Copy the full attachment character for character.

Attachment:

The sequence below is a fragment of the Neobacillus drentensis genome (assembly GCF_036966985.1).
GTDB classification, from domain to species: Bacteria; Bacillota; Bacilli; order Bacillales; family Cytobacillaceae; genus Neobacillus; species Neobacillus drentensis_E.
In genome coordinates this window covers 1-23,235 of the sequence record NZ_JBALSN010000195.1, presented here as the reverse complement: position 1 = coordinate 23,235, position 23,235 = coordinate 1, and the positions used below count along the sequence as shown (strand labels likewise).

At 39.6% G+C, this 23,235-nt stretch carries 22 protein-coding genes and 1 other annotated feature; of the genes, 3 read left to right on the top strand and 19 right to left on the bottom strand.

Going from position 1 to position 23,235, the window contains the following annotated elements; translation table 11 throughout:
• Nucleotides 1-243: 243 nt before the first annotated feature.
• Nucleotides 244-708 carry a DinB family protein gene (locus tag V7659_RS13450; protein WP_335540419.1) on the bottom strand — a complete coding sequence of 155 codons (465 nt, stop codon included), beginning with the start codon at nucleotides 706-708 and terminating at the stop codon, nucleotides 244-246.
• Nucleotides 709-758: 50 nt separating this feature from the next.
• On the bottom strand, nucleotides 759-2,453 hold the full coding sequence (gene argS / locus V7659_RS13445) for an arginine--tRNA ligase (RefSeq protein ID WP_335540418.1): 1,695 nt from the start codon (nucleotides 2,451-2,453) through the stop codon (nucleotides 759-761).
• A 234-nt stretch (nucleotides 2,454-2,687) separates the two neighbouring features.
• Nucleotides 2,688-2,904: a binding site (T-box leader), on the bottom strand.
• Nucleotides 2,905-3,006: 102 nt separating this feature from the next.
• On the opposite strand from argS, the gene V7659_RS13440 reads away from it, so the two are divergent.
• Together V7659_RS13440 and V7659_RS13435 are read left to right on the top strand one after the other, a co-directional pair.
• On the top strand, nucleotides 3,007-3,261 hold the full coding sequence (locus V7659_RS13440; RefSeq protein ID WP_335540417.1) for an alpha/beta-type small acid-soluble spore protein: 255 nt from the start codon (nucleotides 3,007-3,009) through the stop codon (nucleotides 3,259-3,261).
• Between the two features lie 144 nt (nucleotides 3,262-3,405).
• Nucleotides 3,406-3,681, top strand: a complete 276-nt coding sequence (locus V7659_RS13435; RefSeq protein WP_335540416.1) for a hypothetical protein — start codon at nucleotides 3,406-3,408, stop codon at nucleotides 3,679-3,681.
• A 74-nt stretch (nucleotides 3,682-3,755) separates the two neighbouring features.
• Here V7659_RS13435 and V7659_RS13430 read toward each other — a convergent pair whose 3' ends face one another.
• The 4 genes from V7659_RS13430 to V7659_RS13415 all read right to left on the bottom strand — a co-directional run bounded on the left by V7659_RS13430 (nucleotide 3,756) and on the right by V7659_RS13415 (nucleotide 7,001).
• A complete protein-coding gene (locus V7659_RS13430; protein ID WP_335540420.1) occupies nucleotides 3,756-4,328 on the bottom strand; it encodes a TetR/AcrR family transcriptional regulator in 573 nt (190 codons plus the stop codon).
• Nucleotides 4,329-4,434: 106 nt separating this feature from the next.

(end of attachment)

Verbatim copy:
The sequence below is a fragment of the Neobacillus drentensis genome (assembly GCF_036966985.1).
GTDB classification, from domain to species: Bacteria; Bacillota; Bacilli; order Bacillales; family Cytobacillaceae; genus Neobacillus; species Neobacillus drentensis_E.
In genome coordinates this window covers 1-23,235 of the sequence record NZ_JBALSN010000195.1, presented here as the reverse complement: position 1 = coordinate 23,235, position 23,235 = coordinate 1, and the positions used below count along the sequence as shown (strand labels likewise).

At 39.6% G+C, this 23,235-nt stretch carries 22 protein-coding genes and 1 other annotated feature; of the genes, 3 read left to right on the top strand and 19 right to left on the bottom strand.

Going from position 1 to position 23,235, the window contains the following annotated elements; translation table 11 throughout:
• Nucleotides 1-243: 243 nt before the first annotated feature.
• Nucleotides 244-708 carry a DinB family protein gene (locus tag V7659_RS13450; protein WP_335540419.1) on the bottom strand — a complete coding sequence of 155 codons (465 nt, stop codon included), beginning with the start codon at nucleotides 706-708 and terminating at the stop codon, nucleotides 244-246.
• Nucleotides 709-758: 50 nt separating this feature from the next.
• On the bottom strand, nucleotides 759-2,453 hold the full coding sequence (gene argS / locus V7659_RS13445) for an arginine--tRNA ligase (RefSeq protein ID WP_335540418.1): 1,695 nt from the start codon (nucleotides 2,451-2,453) through the stop codon (nucleotides 759-761).
• A 234-nt stretch (nucleotides 2,454-2,687) separates the two neighbouring features.
• Nucleotides 2,688-2,904: a binding site (T-box leader), on the bottom strand.
• Nucleotides 2,905-3,006: 102 nt separating this feature from the next.
• On the opposite strand from argS, the gene V7659_RS13440 reads away from it, so the two are divergent.
• Together V7659_RS13440 and V7659_RS13435 are read left to right on the top strand one after the other, a co-directional pair.
• On the top strand, nucleotides 3,007-3,261 hold the full coding sequence (locus V7659_RS13440; RefSeq protein ID WP_335540417.1) for an alpha/beta-type small acid-soluble spore protein: 255 nt from the start codon (nucleotides 3,007-3,009) through the stop codon (nucleotides 3,259-3,261).
• Between the two features lie 144 nt (nucleotides 3,262-3,405).
• Nucleotides 3,406-3,681, top strand: a complete 276-nt coding sequence (locus V7659_RS13435; RefSeq protein WP_335540416.1) for a hypothetical protein — start codon at nucleotides 3,406-3,408, stop codon at nucleotides 3,679-3,681.
• A 74-nt stretch (nucleotides 3,682-3,755) separates the two neighbouring features.
• Here V7659_RS13435 and V7659_RS13430 read toward each other — a convergent pair whose 3' ends face one another.
• The 4 genes from V7659_RS13430 to V7659_RS13415 all read right to left on the bottom strand — a co-directional run bounded on the left by V7659_RS13430 (nucleotide 3,756) and on the right by V7659_RS13415 (nucleotide 7,001).
• A complete protein-coding gene (locus V7659_RS13430; protein ID WP_335540420.1) occupies nucleotides 3,756-4,328 on the bottom strand; it encodes a TetR/AcrR family transcriptional regulator in 573 nt (190 codons plus the stop codon).
• Nucleotides 4,329-4,434: 106 nt separating this feature from the next.